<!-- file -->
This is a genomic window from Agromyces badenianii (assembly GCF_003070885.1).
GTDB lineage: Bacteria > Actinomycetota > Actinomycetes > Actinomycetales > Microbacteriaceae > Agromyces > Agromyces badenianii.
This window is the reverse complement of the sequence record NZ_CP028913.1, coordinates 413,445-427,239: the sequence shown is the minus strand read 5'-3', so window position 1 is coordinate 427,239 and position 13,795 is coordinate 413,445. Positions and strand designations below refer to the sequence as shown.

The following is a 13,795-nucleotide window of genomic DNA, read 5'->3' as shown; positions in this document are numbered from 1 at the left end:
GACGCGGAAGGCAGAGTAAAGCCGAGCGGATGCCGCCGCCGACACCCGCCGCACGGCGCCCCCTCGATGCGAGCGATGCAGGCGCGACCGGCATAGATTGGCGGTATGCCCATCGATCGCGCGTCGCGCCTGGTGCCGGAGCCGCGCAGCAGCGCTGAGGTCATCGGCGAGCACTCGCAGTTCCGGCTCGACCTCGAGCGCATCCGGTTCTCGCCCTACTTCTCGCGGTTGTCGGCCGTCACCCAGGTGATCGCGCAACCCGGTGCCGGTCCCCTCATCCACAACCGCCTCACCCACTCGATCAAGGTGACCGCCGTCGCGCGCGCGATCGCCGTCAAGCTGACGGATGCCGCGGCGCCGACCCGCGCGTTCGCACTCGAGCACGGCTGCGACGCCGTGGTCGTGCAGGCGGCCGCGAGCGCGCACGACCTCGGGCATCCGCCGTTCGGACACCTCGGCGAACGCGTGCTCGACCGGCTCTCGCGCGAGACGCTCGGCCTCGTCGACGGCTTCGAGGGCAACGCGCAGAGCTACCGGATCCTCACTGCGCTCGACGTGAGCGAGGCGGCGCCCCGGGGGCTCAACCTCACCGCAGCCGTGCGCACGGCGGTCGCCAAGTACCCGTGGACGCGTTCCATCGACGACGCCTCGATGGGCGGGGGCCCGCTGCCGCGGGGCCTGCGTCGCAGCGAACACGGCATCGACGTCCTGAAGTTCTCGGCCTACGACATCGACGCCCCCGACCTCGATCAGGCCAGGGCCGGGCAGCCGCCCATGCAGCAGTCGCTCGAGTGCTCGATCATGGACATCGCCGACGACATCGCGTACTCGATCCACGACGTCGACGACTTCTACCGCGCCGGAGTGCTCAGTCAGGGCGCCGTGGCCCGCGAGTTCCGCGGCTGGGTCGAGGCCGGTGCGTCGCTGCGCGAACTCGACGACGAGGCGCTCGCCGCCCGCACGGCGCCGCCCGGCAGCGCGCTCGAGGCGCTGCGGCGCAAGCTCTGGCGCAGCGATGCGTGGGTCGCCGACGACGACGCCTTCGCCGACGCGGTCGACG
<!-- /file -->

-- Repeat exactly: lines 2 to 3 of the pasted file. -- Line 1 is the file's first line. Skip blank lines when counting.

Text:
GTDB lineage: Bacteria > Actinomycetota > Actinomycetes > Actinomycetales > Microbacteriaceae > Agromyces > Agromyces badenianii.
This window is the reverse complement of the sequence record NZ_CP028913.1, coordinates 413,445-427,239: the sequence shown is the minus strand read 5'-3', so window position 1 is coordinate 427,239 and position 13,795 is coordinate 413,445. Positions and strand designations below refer to the sequence as shown.